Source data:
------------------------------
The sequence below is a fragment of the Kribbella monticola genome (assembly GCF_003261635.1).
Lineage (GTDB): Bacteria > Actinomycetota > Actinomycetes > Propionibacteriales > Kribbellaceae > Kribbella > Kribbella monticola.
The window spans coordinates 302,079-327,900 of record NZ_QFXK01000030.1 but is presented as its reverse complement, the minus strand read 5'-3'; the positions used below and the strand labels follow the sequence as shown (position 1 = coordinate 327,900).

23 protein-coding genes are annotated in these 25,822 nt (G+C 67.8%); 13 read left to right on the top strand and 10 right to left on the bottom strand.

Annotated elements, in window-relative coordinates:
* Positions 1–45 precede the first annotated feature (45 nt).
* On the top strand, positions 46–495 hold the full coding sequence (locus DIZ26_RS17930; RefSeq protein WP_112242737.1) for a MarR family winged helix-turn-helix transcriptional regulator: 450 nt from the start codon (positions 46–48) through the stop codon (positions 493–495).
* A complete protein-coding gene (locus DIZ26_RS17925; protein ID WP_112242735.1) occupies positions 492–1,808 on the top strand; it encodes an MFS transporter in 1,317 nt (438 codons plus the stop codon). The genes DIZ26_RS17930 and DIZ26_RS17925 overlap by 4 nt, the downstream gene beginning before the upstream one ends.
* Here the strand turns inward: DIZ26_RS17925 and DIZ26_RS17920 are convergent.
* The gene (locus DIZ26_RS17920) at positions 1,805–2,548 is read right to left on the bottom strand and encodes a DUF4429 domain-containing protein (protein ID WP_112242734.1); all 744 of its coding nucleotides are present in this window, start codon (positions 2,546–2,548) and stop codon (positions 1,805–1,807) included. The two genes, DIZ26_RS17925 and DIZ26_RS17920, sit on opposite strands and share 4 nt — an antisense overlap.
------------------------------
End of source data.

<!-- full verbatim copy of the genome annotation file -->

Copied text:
The sequence below is a fragment of the Kribbella monticola genome (assembly GCF_003261635.1).
Lineage (GTDB): Bacteria > Actinomycetota > Actinomycetes > Propionibacteriales > Kribbellaceae > Kribbella > Kribbella monticola.
The window spans coordinates 302,079-327,900 of record NZ_QFXK01000030.1 but is presented as its reverse complement, the minus strand read 5'-3'; the positions used below and the strand labels follow the sequence as shown (position 1 = coordinate 327,900).

23 protein-coding genes are annotated in these 25,822 nt (G+C 67.8%); 13 read left to right on the top strand and 10 right to left on the bottom strand.

Annotated elements, in window-relative coordinates:
* Positions 1–45 precede the first annotated feature (45 nt).
* On the top strand, positions 46–495 hold the full coding sequence (locus DIZ26_RS17930; RefSeq protein WP_112242737.1) for a MarR family winged helix-turn-helix transcriptional regulator: 450 nt from the start codon (positions 46–48) through the stop codon (positions 493–495).
* A complete protein-coding gene (locus DIZ26_RS17925; protein ID WP_112242735.1) occupies positions 492–1,808 on the top strand; it encodes an MFS transporter in 1,317 nt (438 codons plus the stop codon). The genes DIZ26_RS17930 and DIZ26_RS17925 overlap by 4 nt, the downstream gene beginning before the upstream one ends.
* Here the strand turns inward: DIZ26_RS17925 and DIZ26_RS17920 are convergent.
* The gene (locus DIZ26_RS17920) at positions 1,805–2,548 is read right to left on the bottom strand and encodes a DUF4429 domain-containing protein (protein ID WP_112242734.1); all 744 of its coding nucleotides are present in this window, start codon (positions 2,546–2,548) and stop codon (positions 1,805–1,807) included. The two genes, DIZ26_RS17925 and DIZ26_RS17920, sit on opposite strands and share 4 nt — an antisense overlap.